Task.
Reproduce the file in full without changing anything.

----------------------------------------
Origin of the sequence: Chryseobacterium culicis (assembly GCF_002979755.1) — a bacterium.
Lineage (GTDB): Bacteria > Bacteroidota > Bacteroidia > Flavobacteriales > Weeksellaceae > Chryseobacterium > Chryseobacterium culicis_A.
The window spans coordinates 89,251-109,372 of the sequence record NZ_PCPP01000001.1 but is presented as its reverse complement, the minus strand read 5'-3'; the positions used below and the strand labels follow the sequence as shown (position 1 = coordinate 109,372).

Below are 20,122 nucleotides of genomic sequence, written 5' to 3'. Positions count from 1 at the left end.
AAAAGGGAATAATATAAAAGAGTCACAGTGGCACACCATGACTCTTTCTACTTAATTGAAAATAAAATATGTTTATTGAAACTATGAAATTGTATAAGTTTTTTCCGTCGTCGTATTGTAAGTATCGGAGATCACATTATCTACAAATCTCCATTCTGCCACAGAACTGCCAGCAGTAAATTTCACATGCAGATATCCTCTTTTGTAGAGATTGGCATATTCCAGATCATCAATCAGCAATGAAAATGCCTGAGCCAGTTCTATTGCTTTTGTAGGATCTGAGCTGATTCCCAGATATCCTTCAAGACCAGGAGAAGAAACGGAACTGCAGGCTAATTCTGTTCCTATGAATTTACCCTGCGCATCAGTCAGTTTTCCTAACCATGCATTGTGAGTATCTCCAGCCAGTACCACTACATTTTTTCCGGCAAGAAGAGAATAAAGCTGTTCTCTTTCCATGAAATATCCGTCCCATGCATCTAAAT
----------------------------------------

Origin of the sequence: Chryseobacterium culicis (assembly GCF_002979755.1) — a bacterium.
Lineage (GTDB): Bacteria > Bacteroidota > Bacteroidia > Flavobacteriales > Weeksellaceae > Chryseobacterium > Chryseobacterium culicis_A.
The window spans coordinates 89,251-109,372 of the sequence record NZ_PCPP01000001.1 but is presented as its reverse complement, the minus strand read 5'-3'; the positions used below and the strand labels follow the sequence as shown (position 1 = coordinate 109,372).

Below are 20,122 nucleotides of genomic sequence, written 5' to 3'. Positions count from 1 at the left end.
AAAAGGGAATAATATAAAAGAGTCACAGTGGCACACCATGACTCTTTCTACTTAATTGAAAATAAAATATGTTTATTGAAACTATGAAATTGTATAAGTTTTTTCCGTCGTCGTATTGTAAGTATCGGAGATCACATTATCTACAAATCTCCATTCTGCCACAGAACTGCCAGCAGTAAATTTCACATGCAGATATCCTCTTTTGTAGAGATTGGCATATTCCAGATCATCAATCAGCAATGAAAATGCCTGAGCCAGTTCTATTGCTTTTGTAGGATCTGAGCTGATTCCCAGATATCCTTCAAGACCAGGAGAAGAAACGGAACTGCAGGCTAATTCTGTTCCTATGAATTTACCCTGCGCATCAGTCAGTTTTCCTAACCATGCATTGTGAGTATCTCCAGCCAGTACCACTACATTTTTTCCGGCAAGAAGAGAATAAAGCTGTTCTCTTTCCATGAAATATCCGTCCCATGCATCTAAAT